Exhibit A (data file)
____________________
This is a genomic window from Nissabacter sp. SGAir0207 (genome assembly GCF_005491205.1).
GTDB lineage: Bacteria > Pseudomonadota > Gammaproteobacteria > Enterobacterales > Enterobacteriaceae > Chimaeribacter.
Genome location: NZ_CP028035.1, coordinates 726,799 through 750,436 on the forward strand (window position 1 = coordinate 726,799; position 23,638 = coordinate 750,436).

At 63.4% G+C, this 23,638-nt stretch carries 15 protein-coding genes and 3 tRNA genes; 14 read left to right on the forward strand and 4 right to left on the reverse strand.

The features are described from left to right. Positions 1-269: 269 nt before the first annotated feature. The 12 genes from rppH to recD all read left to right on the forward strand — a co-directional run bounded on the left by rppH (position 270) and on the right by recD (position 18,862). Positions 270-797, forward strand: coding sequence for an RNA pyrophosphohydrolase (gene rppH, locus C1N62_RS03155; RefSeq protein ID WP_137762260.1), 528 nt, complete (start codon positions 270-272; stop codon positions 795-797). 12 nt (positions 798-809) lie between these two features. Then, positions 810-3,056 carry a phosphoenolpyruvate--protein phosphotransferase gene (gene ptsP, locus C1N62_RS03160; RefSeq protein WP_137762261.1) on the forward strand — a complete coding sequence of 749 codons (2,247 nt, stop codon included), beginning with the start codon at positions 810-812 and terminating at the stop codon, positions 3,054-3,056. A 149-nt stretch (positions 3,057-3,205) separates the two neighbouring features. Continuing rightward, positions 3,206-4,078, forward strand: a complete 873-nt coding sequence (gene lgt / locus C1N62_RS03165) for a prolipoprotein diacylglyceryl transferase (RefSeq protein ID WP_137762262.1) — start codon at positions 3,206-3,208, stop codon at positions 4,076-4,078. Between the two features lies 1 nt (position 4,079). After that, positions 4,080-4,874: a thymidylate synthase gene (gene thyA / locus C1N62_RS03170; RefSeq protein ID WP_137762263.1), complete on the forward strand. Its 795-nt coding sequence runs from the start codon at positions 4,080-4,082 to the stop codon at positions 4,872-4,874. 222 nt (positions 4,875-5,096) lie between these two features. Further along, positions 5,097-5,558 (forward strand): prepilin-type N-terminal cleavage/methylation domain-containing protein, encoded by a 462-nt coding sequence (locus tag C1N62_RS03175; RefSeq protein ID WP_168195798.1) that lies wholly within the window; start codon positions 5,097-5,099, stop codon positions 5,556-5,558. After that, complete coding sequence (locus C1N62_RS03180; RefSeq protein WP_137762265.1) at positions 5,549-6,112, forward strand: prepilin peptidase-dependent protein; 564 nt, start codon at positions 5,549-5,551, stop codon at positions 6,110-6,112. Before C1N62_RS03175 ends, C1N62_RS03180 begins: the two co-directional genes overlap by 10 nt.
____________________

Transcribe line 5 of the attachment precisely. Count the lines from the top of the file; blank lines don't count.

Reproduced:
The features are described from left to right. Positions 1-269: 269 nt before the first annotated feature. The 12 genes from rppH to recD all read left to right on the forward strand — a co-directional run bounded on the left by rppH (position 270) and on the right by recD (position 18,862). Positions 270-797, forward strand: coding sequence for an RNA pyrophosphohydrolase (gene rppH, locus C1N62_RS03155; RefSeq protein ID WP_137762260.1), 528 nt, complete (start codon positions 270-272; stop codon positions 795-797). 12 nt (positions 798-809) lie between these two features. Then, positions 810-3,056 carry a phosphoenolpyruvate--protein phosphotransferase gene (gene ptsP, locus C1N62_RS03160; RefSeq protein WP_137762261.1) on the forward strand — a complete coding sequence of 749 codons (2,247 nt, stop codon included), beginning with the start codon at positions 810-812 and terminating at the stop codon, positions 3,054-3,056. A 149-nt stretch (positions 3,057-3,205) separates the two neighbouring features. Continuing rightward, positions 3,206-4,078, forward strand: a complete 873-nt coding sequence (gene lgt / locus C1N62_RS03165) for a prolipoprotein diacylglyceryl transferase (RefSeq protein ID WP_137762262.1) — start codon at positions 3,206-3,208, stop codon at positions 4,076-4,078. Between the two features lies 1 nt (position 4,079). After that, positions 4,080-4,874: a thymidylate synthase gene (gene thyA / locus C1N62_RS03170; RefSeq protein ID WP_137762263.1), complete on the forward strand. Its 795-nt coding sequence runs from the start codon at positions 4,080-4,082 to the stop codon at positions 4,872-4,874. 222 nt (positions 4,875-5,096) lie between these two features. Further along, positions 5,097-5,558 (forward strand): prepilin-type N-terminal cleavage/methylation domain-containing protein, encoded by a 462-nt coding sequence (locus tag C1N62_RS03175; RefSeq protein ID WP_168195798.1) that lies wholly within the window; start codon positions 5,097-5,099, stop codon positions 5,556-5,558. After that, complete coding sequence (locus C1N62_RS03180; RefSeq protein WP_137762265.1) at positions 5,549-6,112, forward strand: prepilin peptidase-dependent protein; 564 nt, start codon at positions 5,549-5,551, stop codon at positions 6,110-6,112. Before C1N62_RS03175 ends, C1N62_RS03180 begins: the two co-directional genes overlap by 10 nt.